A month after the massive earthquake and tsunami that struck Alaska’s largest trading partner and one of the state’s biggest purchasers of seafood, industry experts are still trying to weigh the effects the disaster in Japan will have on overall demand and prices for fish products.

Forum speakers on the opening day of ComFish, Kodiak’s commercial fishing trade show, addressed the latest seafood trends in the world, including how unfolding events in Japan will affect several fisheries here, for good or ill.

Presenting at the forum was John Sackton, editor of seafood.com, the most visited seafood site in North America. In his 33 years in the seafood industry, Sackton has worked as a non-binding arbitrator and market analyst for the Alaska king and opilio crab fisheries, among many other activities.

“The Japanese market is being influenced by cautious seafood buyers and a reduction in demand,” Sackton said.

For example, Sackton said, the chairman of Japanese seafood buyer Maruha Nichiro recently indicated that he expects the period from June to September will be a difficult time for seafood sales.

“That’s a pretty authoritative source for someone to be worried about that,” Sackton said.

While Sackton thinks Japanese companies and buyers initially attempted to conduct business as usual after the disaster, Japanese consumers have not had the heart to keep pace.

Sackton listed several challenges Japanese consumers face. These include the rolling blackouts in Tokyo and elsewhere, the depressing news of radiation, and shock over the tragedy .

“People just don’t want to be in a very celebratory mood,” Sackton said “They want this period of restraint.”

The Japanese currency compounds the problem. The weakening yen along with buyer caution will cause consumers to pull back their spending on seafood, Sackton said.

“The basic thing is that if the Japanese buyers are concerned about their consumers and they’re not sure how their customers are going to react. They don’t stop buying … but they buy less. They become real cautious.”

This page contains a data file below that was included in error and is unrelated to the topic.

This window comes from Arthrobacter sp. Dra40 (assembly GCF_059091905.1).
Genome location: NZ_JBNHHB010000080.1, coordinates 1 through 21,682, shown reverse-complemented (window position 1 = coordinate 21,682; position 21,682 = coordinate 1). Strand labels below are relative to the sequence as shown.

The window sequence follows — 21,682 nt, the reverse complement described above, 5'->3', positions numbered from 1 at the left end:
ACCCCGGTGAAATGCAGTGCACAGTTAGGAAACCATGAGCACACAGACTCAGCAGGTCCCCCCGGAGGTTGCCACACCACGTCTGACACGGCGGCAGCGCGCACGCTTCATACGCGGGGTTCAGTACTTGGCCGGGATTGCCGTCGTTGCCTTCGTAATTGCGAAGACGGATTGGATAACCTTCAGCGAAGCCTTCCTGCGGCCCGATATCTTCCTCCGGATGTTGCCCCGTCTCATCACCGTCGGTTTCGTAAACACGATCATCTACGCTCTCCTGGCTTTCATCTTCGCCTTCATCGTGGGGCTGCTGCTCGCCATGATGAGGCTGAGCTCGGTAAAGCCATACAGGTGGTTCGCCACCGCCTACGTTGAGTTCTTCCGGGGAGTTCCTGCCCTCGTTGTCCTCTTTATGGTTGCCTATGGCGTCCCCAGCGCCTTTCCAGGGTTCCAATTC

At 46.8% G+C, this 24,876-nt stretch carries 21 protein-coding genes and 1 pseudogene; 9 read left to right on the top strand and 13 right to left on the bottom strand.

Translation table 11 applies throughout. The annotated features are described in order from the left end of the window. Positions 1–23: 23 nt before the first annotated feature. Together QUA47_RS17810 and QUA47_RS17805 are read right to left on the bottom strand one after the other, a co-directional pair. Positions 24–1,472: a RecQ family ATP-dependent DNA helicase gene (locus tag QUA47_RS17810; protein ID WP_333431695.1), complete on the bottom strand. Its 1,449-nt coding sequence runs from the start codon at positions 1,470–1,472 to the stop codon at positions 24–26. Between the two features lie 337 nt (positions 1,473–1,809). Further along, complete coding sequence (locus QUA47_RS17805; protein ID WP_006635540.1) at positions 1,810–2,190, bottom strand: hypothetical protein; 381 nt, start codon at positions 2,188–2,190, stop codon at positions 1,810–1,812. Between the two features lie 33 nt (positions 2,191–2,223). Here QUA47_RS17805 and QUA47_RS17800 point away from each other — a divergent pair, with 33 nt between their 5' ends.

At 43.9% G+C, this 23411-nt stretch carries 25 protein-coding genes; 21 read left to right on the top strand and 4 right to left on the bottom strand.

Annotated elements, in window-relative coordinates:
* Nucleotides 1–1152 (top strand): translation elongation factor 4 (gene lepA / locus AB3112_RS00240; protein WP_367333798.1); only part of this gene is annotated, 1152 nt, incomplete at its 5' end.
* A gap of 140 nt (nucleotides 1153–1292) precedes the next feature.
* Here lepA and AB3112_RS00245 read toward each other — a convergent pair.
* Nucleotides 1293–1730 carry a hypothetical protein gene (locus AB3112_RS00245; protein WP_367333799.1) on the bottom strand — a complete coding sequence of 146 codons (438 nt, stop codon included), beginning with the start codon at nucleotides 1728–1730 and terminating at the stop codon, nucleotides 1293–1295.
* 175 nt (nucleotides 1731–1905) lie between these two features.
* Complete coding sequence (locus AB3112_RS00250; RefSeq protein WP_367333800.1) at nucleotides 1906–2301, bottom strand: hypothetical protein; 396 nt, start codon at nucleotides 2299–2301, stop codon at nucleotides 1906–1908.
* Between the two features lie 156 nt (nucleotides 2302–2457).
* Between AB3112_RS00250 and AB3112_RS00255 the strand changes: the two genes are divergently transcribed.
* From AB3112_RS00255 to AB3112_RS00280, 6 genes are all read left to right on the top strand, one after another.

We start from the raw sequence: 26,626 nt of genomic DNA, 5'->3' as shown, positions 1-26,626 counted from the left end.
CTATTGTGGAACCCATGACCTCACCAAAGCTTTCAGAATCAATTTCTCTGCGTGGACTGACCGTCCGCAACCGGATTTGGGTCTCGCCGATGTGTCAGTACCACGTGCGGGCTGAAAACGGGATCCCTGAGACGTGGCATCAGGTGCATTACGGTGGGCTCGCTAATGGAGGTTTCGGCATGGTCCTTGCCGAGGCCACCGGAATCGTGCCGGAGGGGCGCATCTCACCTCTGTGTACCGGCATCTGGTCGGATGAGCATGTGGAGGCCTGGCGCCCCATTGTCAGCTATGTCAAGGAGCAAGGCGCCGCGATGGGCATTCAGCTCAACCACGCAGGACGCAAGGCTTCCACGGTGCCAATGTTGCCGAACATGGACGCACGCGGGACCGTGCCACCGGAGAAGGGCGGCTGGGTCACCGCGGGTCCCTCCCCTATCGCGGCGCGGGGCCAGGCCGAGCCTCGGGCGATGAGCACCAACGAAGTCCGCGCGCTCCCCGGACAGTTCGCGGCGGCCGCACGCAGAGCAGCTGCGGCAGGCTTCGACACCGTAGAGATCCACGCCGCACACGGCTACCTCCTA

This restraint will have different effects on different fisheries in Alaska.

One fishery Sackton predicted would experience falling prices in opilio crab.

“The thing that has been propping up the opilio market has been this Japanese demand,” he said. “They start backing off, the whole tenor of that crab market is going to change.”

With the destruction of the city of Sendai, where surimi was processed, surimi prices are going to trend down as well, Sackton said.

While there will probably be a good market for high quality pollock roe, the Japanese have indicated they have a lot of inventory of herring and lower-quality pollock roe even before these fisheries open.

However, there may be higher demand for salmon due to much of the stored Chilean coho salmon going to waste in freezers. Japan lost around 12 metric tons at least, Sackton said, and local production of salmon in Japan could be affected.

“There is so much destruction in these fishing communities in Hokkaido, it’s not clear to me they will be able to catch the salmon at the same level they normally do in the fall,” Sackton said. “So there is a chance some supply things may keep the Japanese strong on salmon.”

Prices for many different sectors of Alaska seafood have been reaching historical highs the past few years.

“I’m not predicting any kind of doom and gloom,” Sackton said. “I think things are still going to be very good. They’re just not going to be priced at the same levels that we’ve seen in the last two years.”

Mirror writer Wes Hanna can be reached via email at whanna@kodiakdailymirror.com.

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